Am I making a difference? If reflective practice is the cornerstone of professional integrity, instructors who ask themselves this question are probably already delivering high quality and effective Bikeability training. But how do we (and others – commissioners, DfT, HMT) know for sure that Bikeability makes a difference, or what that difference is?
This TABS 2014 conference workshop set out to answer these questions by reviewing current evidence and studies demonstrating the quality and effectiveness of cycle training in general and Bikeability in particular. Workshop delegates were asked to reflect on their own professional practice by answering two questions:
- What are we trying to achieve?
- How do we know if we are getting there?
• Key points from the discussion:
Their answers illuminate the diverse range of different views that inform the starting points, contexts and priorities for Bikeability today. Bikeability schemes believe they are contributing to the following outcomes:
• Health – fewer casualties, more physical activity, less obesity
• Transport – modal shift from motorised to active travel
• Cycling - Bikeability achievement and progression, more people cycling
• Environment – cleaner air, carbon reduction
• Society– community cohesion, improved educational attainment
• Well being - greater independence, competence and confidence.
Yet most monitoring arrangements do not help Bikeability schemes to know how well they are contributing to these outcomes. Schemes return input and output data (funding spent, numbers trained/achieving training outcomes) to Bikeability commissioners and the Department for Transport. In addition, schemes also collect feedback on the quality of training provision from pupils, parents, schools and adult trainees. However, they rely on external administrative datasets for observing changes to the diverse set of outcomes outlined above. Examples here include STAT19 recording road conflicts involving cyclists, cycle counters measuring traffic flows, and annual school census data.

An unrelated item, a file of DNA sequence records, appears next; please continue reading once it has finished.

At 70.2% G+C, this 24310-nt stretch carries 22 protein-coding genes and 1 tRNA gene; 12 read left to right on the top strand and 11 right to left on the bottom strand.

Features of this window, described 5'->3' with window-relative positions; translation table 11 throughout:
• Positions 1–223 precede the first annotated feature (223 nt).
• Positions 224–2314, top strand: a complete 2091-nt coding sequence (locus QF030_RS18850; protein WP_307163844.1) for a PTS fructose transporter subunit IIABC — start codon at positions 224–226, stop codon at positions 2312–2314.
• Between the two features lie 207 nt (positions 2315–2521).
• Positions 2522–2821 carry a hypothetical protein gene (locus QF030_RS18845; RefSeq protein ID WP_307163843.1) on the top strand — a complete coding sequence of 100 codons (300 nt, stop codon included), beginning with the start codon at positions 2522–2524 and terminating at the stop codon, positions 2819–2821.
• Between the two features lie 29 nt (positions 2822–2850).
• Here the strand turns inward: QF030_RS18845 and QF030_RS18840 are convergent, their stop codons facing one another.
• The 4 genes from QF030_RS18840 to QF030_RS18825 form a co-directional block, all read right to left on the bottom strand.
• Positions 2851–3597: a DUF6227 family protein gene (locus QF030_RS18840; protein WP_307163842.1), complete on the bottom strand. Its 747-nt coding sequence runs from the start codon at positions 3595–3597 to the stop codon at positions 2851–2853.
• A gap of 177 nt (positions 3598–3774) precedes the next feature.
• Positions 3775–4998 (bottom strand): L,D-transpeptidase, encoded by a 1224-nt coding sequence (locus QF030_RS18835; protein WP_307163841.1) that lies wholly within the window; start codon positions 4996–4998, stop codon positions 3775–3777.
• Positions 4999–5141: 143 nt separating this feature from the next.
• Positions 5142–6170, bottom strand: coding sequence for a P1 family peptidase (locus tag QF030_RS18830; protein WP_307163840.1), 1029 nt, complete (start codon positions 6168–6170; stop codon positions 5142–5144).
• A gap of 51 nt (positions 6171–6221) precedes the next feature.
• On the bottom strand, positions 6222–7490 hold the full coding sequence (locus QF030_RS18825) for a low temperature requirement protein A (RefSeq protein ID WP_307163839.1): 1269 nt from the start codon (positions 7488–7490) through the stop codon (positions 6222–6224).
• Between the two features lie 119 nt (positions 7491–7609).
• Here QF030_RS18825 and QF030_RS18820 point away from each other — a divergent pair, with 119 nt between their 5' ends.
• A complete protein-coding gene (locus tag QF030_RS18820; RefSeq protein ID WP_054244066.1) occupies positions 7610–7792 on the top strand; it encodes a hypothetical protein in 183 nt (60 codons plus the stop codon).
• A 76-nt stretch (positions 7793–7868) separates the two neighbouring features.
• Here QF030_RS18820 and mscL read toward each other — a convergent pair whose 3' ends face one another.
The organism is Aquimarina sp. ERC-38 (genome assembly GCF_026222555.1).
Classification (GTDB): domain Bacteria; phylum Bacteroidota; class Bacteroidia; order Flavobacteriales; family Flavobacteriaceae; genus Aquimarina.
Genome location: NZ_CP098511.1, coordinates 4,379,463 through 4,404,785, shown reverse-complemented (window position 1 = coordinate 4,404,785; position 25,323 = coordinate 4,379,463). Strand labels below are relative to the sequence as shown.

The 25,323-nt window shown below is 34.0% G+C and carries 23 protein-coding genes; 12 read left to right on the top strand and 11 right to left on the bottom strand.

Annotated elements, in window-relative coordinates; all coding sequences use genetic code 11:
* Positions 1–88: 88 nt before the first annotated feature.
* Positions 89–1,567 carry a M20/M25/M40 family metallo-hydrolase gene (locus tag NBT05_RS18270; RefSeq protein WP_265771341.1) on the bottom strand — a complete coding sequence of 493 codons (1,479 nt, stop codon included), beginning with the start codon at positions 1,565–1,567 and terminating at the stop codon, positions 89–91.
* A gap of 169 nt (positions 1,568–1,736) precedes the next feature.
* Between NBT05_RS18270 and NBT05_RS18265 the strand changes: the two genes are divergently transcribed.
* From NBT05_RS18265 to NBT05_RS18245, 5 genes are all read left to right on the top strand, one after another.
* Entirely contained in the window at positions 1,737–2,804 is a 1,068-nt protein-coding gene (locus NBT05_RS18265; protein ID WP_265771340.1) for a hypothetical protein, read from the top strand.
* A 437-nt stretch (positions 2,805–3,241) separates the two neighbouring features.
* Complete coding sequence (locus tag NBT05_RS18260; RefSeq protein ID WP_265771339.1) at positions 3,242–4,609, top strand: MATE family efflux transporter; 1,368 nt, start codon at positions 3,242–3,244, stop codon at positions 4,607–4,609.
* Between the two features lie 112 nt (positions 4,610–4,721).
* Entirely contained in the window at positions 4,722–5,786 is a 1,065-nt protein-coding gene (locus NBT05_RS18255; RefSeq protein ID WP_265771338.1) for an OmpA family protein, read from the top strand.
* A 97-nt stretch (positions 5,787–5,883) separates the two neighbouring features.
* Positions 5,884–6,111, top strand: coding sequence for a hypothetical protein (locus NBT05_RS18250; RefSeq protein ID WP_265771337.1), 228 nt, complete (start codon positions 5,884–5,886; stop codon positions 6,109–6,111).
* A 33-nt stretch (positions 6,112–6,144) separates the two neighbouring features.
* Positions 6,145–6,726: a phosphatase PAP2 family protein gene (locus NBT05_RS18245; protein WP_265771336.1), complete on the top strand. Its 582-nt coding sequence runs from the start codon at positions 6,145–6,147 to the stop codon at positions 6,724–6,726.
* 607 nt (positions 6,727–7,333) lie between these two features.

A missing link was identified between the close monitoring of inputs, outputs and quality on the one hand, and the wider health, transport, environment etc. outcomes on the other. This gap makes it difficult for schemes to know how their work is contributing to wider outcomes, and how training delivery might change to improve quality, effectiveness and impact. A national primary data collection focused on cycling and physical activity outcomes, was proposed.